Review: GREAT EXPECTATIONS, Garrick Theatre

The great comedienne conjures the great novelist's characters from thin air

By: May. 27, 2023
Review: GREAT EXPECTATIONS, Garrick Theatre

Review: GREAT EXPECTATIONS, Garrick Theatre Charles Dickens was the great storyteller of his time, his live readings provoking tears of sadness in his audience. Eddie Izzard is one of the great storytellers of our time, tears of laughter her currency, her stand-up shows selling out as once did Dickens’ personal appearances. They are  a natural fit, each bringing their vivid personalities to the stage.

Where the author would deliver famous set pieces (the death of Nancy in Oliver Twist was a weepy favourite), the actress takes on the formidable task of corralling all of Great Expectations, the 20 hours run time of Izzard's audiobook reading adapted down to two hours for the theatre. Her brother, Mark, took on that duty and, though you can see the cuts, the arc of Pip’s misconceived ambition and forlorn love remains intact.

With no props and a set that suggests rather than creates Satis House, the self-imposed prison in which Miss Havisham incarcerates herself and the instrument of her revenge, her adopted daughter, Estella, Izzard has to conjure characters and scenes out of thin air. To her credit, she avoids the trap of caricature (a temptation that’s never far away with Dickens), so Magwitch gets just a hint of an Australian accent on his return from transportation, Joe Gargery a mimed pipe, and we’re spared Bentley Drummle’s top hat.

It’s the type of challenge that Izzard has set herself throughout her career (on and off stage), but there is a danger that the virtuosity in performance overpowers the strengths of the story. It's a tricky balance to strike and one that Izzard is clearly mindful to avoid, so the jokes are rationed out with great care. 

It is perhaps revealing that the best moments come when the comedienne is allowed to peek out from behind the author - the repeated sight gag in receiving letters that seldom brought good news, the wandering round the stage to suggest the coach trips between London and the Kent Marshes, the twisting walks up dingy spiral staircases. The clowning is relief from the intensity of the story, both in its pacing and its cavalcade of characters, it's a crowdpleasing diversion, but it’s also a reminder that we’re soon back in a world of cruelty, powered by Miss Havisham’s neuroses and her coercive control of Estella.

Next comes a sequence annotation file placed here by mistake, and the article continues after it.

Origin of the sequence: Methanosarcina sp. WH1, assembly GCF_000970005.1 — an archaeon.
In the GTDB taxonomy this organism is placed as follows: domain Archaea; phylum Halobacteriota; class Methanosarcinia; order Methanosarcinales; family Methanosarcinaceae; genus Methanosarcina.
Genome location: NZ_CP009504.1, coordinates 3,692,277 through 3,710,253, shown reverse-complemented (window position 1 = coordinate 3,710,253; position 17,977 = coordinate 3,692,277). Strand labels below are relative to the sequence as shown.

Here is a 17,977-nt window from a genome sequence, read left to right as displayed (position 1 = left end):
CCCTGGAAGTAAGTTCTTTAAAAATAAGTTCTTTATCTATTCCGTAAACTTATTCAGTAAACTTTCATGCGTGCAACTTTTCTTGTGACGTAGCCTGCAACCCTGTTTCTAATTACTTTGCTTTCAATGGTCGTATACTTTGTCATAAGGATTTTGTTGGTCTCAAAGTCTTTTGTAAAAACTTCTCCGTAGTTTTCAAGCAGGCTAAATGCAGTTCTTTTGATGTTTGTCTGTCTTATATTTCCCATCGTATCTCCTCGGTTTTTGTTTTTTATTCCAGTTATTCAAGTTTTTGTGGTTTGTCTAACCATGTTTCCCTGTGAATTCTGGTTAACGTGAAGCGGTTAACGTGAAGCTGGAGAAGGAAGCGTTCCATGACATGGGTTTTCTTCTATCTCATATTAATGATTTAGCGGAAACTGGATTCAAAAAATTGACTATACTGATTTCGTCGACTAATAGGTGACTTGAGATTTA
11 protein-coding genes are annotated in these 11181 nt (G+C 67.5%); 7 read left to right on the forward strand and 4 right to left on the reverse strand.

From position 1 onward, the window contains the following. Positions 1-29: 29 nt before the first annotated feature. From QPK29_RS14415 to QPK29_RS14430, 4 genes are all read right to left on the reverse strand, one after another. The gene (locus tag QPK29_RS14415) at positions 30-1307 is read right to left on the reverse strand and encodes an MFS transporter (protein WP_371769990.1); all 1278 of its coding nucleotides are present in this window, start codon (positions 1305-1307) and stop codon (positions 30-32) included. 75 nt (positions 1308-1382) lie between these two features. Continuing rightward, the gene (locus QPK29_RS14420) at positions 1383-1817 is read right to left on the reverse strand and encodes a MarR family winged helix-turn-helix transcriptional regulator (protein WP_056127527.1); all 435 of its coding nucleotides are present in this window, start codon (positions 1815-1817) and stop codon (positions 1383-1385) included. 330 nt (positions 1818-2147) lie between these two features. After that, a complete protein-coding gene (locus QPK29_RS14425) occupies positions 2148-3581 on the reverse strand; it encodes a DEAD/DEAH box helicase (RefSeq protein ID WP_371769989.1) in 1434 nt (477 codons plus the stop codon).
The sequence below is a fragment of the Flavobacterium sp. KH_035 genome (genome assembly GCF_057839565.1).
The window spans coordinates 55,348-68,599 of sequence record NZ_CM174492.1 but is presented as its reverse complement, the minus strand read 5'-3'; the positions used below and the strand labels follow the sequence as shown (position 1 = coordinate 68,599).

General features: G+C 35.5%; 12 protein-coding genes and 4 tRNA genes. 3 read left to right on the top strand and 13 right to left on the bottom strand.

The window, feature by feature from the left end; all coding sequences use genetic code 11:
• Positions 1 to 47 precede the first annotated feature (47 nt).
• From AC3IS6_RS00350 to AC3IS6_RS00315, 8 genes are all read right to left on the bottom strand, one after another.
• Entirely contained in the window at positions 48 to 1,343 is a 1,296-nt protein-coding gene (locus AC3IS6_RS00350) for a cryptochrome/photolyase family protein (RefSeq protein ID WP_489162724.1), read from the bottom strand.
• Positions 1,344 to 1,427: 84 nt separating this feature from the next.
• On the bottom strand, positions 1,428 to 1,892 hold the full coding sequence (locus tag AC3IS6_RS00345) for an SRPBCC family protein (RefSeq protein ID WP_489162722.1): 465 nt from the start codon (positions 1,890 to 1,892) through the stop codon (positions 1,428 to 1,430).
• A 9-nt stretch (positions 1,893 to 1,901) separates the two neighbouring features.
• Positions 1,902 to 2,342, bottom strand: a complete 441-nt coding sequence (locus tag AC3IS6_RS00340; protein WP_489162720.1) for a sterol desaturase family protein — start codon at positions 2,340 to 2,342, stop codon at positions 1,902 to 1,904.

That relevance to present day hot-button topics pulls us up sharply, the picaresque sitting between the comic and the tragic then as now. Izzard knows that and can switch our sentiments in an instant with a too-proud look from Pip towards Joe one moment to a sympathetically generous act the next, as the fortunate-but-not-fortunate young man shares his mysterious wealth with his feckless but loyal friend, Herbert Pocket. We’re being manipulated first by the writer and then by the performer, but we accept it, even enjoy it.

If the resolutions come a little too quickly in this abridged version, the coincidences feeling more arbitrary than they do in the book, Izzard is keen to encourage the audience to go back to the source material, acknowledging that even as subtle and masterful a version as this requires compromise. What emerges beyond the text is something less tangible: the delight she takes in holding a house in her hands; the skill in making the smallest of gestures count for so much and the warmth crossing back and forth across the fourth wall. It is in those intangible elements that the theatrical magic flows, like mist over the marshes, from stage to stalls to circle. 

There will always be one-person Dickens shows in London, especially at Christmas, but none quite like this one. If the decisions it takes in order to tell the story won’t please every purist, the craft, and the emotion it provokes, is more than enough in compensation. 

Great Expectations at the Garrick Theatre until 1 July                 

Photo Credit: Carol Rosegg

2023 Regional Awards


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